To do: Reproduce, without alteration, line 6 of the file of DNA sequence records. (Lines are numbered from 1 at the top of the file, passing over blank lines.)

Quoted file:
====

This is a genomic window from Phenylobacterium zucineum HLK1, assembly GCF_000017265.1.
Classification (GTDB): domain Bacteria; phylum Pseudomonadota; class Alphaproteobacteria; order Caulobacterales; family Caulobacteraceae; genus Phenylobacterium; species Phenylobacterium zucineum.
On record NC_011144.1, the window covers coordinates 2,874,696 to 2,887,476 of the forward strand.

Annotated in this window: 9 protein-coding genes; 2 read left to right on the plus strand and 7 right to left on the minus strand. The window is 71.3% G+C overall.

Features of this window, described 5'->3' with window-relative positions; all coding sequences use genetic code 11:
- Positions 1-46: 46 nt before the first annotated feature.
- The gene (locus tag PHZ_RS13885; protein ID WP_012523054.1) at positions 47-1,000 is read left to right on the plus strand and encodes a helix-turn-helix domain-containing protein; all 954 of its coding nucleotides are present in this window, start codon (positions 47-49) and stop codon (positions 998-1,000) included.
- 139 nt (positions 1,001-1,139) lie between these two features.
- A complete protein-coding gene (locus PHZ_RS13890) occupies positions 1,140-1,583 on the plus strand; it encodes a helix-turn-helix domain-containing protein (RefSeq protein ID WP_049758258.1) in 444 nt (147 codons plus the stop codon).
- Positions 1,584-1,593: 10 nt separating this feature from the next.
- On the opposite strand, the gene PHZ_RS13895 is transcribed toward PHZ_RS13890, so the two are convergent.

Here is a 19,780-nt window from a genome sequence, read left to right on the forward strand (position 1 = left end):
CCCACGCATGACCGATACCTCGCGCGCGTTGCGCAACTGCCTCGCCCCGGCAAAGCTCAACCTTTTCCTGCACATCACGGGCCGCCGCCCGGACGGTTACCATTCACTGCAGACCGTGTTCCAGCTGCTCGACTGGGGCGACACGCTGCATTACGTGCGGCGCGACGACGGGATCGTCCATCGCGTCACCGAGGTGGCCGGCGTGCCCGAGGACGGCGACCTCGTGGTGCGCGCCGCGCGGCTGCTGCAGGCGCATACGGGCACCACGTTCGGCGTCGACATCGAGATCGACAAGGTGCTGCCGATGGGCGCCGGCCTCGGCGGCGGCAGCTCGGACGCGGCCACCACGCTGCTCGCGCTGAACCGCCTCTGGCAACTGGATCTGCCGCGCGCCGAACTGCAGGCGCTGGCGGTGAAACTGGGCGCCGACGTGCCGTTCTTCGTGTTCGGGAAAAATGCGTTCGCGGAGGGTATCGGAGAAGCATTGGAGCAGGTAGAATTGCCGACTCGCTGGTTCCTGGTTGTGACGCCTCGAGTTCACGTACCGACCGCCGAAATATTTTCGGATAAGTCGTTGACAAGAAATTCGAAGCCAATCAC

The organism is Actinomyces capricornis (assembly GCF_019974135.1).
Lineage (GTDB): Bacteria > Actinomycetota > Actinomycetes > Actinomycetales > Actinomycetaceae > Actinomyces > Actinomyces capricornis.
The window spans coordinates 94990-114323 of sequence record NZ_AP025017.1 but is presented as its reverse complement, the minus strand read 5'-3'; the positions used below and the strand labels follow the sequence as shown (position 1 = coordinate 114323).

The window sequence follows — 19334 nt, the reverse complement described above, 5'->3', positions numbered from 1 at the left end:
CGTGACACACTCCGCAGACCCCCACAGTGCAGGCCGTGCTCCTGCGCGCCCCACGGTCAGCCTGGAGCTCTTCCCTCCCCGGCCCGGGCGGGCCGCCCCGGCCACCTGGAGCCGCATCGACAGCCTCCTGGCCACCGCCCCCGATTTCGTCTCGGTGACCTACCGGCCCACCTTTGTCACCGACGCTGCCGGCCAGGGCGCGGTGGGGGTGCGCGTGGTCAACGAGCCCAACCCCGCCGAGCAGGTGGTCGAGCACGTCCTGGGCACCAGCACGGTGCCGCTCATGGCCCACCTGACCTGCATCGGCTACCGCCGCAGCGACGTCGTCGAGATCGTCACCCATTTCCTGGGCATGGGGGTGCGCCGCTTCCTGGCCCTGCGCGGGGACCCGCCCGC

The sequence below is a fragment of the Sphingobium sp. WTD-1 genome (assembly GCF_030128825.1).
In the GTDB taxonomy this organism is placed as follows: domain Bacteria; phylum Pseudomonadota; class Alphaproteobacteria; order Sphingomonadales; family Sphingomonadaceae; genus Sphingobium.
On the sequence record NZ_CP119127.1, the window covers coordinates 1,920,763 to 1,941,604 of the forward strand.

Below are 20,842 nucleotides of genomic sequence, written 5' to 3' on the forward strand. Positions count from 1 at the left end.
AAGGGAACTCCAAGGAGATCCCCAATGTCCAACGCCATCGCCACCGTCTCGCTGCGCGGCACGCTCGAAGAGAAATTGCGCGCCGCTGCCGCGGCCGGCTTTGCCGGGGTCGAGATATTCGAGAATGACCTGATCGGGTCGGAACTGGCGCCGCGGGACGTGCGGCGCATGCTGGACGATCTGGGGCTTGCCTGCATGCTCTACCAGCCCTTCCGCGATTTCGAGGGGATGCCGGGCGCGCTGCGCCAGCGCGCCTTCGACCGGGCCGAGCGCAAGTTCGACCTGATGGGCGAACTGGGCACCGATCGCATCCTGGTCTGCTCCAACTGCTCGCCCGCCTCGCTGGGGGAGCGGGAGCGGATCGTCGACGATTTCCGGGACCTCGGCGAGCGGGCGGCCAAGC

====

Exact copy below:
- Positions 1-46: 46 nt before the first annotated feature.